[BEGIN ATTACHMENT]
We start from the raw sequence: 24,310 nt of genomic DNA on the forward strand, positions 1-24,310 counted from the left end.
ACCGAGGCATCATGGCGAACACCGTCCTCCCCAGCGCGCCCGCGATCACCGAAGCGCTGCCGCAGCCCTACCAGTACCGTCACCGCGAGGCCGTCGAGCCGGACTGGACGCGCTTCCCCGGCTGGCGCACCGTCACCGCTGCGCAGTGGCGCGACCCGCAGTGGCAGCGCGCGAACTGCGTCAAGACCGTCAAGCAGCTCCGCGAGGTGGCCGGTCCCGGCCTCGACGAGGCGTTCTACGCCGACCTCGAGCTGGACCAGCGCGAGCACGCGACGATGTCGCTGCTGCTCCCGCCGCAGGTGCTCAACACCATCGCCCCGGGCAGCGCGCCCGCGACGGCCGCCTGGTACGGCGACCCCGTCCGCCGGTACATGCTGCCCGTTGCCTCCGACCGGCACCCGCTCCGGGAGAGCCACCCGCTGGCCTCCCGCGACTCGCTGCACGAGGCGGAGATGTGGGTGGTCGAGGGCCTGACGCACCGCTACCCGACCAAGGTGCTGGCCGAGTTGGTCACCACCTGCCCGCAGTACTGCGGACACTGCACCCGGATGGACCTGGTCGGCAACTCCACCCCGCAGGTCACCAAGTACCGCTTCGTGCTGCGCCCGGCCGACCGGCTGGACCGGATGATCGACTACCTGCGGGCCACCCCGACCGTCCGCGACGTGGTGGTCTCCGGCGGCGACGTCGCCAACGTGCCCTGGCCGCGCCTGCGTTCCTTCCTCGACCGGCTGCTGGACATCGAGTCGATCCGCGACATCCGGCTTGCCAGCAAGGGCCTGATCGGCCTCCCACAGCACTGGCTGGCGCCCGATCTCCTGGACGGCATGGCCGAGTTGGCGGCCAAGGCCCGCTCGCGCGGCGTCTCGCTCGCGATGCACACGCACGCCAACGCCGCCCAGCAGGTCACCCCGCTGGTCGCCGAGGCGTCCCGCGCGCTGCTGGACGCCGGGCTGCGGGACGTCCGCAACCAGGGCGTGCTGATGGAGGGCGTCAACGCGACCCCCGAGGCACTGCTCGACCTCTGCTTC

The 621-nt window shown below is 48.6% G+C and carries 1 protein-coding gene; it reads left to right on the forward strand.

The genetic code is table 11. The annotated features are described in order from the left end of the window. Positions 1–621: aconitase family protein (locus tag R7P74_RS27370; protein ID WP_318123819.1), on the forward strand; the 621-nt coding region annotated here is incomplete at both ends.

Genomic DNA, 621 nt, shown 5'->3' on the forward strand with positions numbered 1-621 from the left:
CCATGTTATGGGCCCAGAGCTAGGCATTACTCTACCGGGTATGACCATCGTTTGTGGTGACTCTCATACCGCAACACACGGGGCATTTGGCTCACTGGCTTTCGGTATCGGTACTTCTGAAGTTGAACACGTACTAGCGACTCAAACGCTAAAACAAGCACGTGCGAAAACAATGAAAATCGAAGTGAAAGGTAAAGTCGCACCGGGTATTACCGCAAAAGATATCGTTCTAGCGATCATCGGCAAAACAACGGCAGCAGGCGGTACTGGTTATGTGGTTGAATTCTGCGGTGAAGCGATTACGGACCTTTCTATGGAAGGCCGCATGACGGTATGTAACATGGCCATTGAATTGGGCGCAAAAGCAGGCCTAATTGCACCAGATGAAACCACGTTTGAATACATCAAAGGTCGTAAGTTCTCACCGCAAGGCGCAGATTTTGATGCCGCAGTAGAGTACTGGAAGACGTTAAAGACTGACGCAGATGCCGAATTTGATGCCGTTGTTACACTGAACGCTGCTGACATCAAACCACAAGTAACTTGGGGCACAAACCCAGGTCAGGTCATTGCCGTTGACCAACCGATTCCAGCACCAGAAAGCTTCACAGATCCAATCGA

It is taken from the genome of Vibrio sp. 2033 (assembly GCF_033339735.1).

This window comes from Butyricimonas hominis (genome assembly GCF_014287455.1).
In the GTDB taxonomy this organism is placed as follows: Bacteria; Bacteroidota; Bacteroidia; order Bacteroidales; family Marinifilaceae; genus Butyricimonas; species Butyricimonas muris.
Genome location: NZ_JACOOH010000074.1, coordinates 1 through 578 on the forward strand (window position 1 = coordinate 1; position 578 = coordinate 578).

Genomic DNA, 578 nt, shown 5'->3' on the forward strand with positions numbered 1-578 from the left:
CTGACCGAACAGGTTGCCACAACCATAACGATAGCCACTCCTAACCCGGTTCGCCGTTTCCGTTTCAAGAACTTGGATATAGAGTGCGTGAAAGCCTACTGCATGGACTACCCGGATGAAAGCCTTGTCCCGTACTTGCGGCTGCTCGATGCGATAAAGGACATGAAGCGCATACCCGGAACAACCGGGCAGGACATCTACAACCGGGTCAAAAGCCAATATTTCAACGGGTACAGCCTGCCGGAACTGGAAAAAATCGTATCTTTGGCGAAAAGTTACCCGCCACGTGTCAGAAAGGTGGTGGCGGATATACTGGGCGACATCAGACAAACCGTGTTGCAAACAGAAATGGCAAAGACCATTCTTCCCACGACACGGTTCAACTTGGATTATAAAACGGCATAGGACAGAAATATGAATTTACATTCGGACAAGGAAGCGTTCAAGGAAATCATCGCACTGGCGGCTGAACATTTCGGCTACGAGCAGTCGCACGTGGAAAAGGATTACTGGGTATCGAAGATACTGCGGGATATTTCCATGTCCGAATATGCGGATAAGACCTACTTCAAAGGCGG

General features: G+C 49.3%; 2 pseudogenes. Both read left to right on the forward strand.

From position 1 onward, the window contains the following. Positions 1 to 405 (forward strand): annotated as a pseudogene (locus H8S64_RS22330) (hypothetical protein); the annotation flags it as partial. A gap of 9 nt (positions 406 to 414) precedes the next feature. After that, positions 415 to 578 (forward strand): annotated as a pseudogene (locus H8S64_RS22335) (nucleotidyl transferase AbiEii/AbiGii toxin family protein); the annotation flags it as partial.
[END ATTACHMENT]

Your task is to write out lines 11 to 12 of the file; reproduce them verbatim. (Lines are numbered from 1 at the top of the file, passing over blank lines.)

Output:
Genomic DNA, 578 nt, shown 5'->3' on the forward strand with positions numbered 1-578 from the left:
CTGACCGAACAGGTTGCCACAACCATAACGATAGCCACTCCTAACCCGGTTCGCCGTTTCCGTTTCAAGAACTTGGATATAGAGTGCGTGAAAGCCTACTGCATGGACTACCCGGATGAAAGCCTTGTCCCGTACTTGCGGCTGCTCGATGCGATAAAGGACATGAAGCGCATACCCGGAACAACCGGGCAGGACATCTACAACCGGGTCAAAAGCCAATATTTCAACGGGTACAGCCTGCCGGAACTGGAAAAAATCGTATCTTTGGCGAAAAGTTACCCGCCACGTGTCAGAAAGGTGGTGGCGGATATACTGGGCGACATCAGACAAACCGTGTTGCAAACAGAAATGGCAAAGACCATTCTTCCCACGACACGGTTCAACTTGGATTATAAAACGGCATAGGACAGAAATATGAATTTACATTCGGACAAGGAAGCGTTCAAGGAAATCATCGCACTGGCGGCTGAACATTTCGGCTACGAGCAGTCGCACGTGGAAAAGGATTACTGGGTATCGAAGATACTGCGGGATATTTCCATGTCCGAATATGCGGATAAGACCTACTTCAAAGGCGG